Personal data must be collected for specified, explicit, and legitimate purposes and not be further processed in a way incompatible with those purposes. The purpose of the processing operations to be carried out must be specified in the declaration or request for opinion submitted to the HAPDP.
The principle of proportionality
Data must be adequate, relevant, and not excessive in relation to the purposes for which they are collected and further processed. The data controller must not collect more data than it actually needs. Thus, only data strictly necessary for the achievement of the specified purpose must be collected.
The principle of accuracy
The data must also be accurate and, where necessary, updated. Every reasonable step must be taken to ensure that data which are inaccurate or incomplete, having regard to the purposes for which they are collected and further processed, are erased or rectified.
7. Controller and Processor Obligations
The Law does not differentiate between the data controller and data processor.
However, the Law defines the data controller as being the natural or legal person, public authority, agency or other agency which, alone or jointly with others, determines the purposes and means of the processing of personal data.
Data controller must ensure, inter alia, that:
- data is collected and processed fairly and lawfully;
- data is collected for specified, explicit, and legitimate purposes and subsequently processed in a manner that is compatible with such purposes;
- data is adequate, relevant, and not excessive in relation to the purposes for which it was collected;
- collected data is accurate, complete;
- collected data is retained in a form that allows the identification of the data subjects for a period that is no longer than necessary for the purposes for which it was collected;
- data subjects are informed of the data processing;
- data subjects have given their consents to the data processing;
- data subjects have the right to access the data and request amendments or deletions;
- persons with access to the system can only access the data they are allowed to;
- non-authorised persons cannot read, copy, modify, destroy, or move data;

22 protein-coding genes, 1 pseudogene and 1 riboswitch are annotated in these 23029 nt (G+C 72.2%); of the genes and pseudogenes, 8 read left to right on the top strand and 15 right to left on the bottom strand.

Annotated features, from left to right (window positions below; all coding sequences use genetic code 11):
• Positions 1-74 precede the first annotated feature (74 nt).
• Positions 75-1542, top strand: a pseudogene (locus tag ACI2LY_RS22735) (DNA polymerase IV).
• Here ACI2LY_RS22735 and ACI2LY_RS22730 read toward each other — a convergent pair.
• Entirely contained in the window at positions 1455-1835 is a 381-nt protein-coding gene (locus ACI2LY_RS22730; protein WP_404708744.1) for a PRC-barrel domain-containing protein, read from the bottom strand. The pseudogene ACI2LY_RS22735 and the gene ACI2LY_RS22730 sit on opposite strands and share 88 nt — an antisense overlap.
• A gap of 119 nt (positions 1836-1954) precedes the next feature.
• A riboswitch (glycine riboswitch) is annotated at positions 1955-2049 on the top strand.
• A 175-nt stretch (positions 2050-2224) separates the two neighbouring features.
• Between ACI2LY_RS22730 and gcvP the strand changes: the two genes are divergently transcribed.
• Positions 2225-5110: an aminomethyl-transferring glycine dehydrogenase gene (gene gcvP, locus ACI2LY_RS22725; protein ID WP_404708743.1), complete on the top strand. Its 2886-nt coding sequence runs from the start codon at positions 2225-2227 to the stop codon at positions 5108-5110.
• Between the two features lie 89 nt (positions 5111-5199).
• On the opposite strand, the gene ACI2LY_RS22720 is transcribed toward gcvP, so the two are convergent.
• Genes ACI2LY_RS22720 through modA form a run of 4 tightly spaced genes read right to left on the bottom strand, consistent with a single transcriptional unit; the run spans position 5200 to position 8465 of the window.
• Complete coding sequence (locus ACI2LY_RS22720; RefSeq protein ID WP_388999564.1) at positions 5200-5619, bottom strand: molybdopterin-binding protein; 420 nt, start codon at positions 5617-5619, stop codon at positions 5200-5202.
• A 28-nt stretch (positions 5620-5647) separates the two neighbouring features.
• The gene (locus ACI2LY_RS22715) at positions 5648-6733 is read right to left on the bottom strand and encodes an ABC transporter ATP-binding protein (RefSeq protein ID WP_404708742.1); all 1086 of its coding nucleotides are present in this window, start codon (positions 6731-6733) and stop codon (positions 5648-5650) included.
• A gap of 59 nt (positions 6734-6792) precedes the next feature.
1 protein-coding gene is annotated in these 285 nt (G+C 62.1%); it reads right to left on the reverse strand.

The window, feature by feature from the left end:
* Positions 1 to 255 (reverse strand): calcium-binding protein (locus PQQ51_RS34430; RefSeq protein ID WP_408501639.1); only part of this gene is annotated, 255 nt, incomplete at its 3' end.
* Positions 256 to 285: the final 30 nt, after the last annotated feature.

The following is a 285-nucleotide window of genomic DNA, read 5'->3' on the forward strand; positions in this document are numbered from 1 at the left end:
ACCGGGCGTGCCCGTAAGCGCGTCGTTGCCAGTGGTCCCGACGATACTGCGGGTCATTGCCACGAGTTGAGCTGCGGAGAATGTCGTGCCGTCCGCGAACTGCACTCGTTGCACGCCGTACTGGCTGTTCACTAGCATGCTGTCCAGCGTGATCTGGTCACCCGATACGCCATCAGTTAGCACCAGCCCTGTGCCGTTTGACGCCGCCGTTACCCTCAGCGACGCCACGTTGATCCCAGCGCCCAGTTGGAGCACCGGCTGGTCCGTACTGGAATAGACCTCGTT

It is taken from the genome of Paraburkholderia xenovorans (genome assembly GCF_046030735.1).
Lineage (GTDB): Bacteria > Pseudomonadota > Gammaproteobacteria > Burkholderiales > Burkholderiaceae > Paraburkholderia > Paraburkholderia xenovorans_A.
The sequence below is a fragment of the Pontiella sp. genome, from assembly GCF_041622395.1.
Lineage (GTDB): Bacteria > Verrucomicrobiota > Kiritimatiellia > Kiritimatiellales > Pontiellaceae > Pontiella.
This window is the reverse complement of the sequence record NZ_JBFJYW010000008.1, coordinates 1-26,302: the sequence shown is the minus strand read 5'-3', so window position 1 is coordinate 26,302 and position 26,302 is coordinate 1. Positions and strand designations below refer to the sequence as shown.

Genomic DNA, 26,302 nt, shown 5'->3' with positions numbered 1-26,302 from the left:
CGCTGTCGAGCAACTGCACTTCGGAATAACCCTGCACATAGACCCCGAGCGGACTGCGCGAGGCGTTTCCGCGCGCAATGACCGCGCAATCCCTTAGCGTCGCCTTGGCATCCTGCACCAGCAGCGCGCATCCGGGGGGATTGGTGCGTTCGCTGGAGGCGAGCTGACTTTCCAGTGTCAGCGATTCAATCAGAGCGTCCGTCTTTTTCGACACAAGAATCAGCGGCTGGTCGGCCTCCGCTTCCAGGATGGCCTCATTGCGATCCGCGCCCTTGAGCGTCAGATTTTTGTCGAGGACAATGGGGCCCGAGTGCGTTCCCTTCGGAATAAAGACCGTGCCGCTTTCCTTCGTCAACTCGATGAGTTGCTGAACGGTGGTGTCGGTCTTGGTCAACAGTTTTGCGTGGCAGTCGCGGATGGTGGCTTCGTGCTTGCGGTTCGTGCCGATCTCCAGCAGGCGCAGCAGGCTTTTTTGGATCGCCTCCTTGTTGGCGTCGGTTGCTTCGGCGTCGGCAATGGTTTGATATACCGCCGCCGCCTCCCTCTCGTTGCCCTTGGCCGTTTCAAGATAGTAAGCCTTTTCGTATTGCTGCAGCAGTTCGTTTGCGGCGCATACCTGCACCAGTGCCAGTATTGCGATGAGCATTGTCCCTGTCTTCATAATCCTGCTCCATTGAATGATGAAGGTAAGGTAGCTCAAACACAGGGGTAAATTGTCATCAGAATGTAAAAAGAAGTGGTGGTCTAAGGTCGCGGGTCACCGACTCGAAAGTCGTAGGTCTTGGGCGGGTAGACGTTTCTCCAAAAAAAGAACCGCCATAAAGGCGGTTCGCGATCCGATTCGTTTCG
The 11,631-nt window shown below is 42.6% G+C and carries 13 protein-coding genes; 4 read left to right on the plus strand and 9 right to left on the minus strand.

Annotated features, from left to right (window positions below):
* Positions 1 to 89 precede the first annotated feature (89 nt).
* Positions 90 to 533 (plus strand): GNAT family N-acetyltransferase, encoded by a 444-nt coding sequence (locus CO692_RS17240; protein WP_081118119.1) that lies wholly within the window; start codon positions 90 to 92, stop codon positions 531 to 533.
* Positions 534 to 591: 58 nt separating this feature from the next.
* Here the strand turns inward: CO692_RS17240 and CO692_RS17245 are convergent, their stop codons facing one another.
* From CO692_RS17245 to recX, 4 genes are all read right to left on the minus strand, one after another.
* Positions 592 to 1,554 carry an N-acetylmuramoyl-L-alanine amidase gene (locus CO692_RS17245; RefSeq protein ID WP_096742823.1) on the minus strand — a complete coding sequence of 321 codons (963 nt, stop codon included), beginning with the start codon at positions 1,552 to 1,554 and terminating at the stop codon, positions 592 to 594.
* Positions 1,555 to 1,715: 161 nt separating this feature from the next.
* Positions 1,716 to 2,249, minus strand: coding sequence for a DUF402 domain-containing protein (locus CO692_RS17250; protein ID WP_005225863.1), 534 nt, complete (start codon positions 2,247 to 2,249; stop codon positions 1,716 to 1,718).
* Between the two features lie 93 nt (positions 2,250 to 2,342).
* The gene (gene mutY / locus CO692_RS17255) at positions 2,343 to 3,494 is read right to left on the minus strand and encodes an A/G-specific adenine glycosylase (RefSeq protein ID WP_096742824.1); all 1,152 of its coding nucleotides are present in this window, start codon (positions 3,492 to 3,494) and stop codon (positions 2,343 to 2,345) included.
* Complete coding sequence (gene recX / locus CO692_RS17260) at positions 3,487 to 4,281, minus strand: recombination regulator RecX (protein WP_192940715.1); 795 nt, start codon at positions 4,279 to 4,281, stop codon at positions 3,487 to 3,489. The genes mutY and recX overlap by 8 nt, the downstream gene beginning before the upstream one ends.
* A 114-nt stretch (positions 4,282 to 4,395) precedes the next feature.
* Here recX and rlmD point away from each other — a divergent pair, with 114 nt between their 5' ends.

- all data introduced in the system is authorised;
- non-authorised persons will not use data transmission facilities to enter into the data processing system;
- the identities of third parties having access to personal data will be checked;
- data is backed up with security copies; and
- data is renewed and converted to preserve it.
Under the provisions of Article 5 of the Law, the processing of personal data is subject to a prior notification to the HAPDP. The notification must include an undertaking that the processing meets the requirements of the Law.
However, for certain types of personal data processing, the prior authorisation of the HAPDP is required. This is particularly the case for the processing of personal data relating to genetic, medical data, and scientific research.
Transfer of a data subject's personal data to a third country is allowed if the country guarantees to individuals a sufficient level of protection in terms of privacy and fundamental rights and liberties.
Prior to any transfer of personal data to a third country, the data controller must inform the HAPDP.
Articles 40 and 41 of the Law outline that the data controller must create an annual report for the HAPDP regarding personal data which is stored within the period, as fixed by the HAPDP, in relation to the purposes for which each type of processing activity was carried out.
There is no provision in the law relating to the appointment of a data protection officer.
However, Article 12 of the Law pertains to the designation of the personal data protection correspondent, which is defined in Article 1 as the person designated by the company carrying out the processing of personal data, to whom data subjects or interested persons may address any queries.
Article 12 of the Law continues to state that the correspondent must possess the required qualifications to carry out their duties and be able to make a list of processing activities immediately accessible for any person requesting the same. The correspondent is exempt from any sanction on the part of the employer resulting from the carrying out of their duties.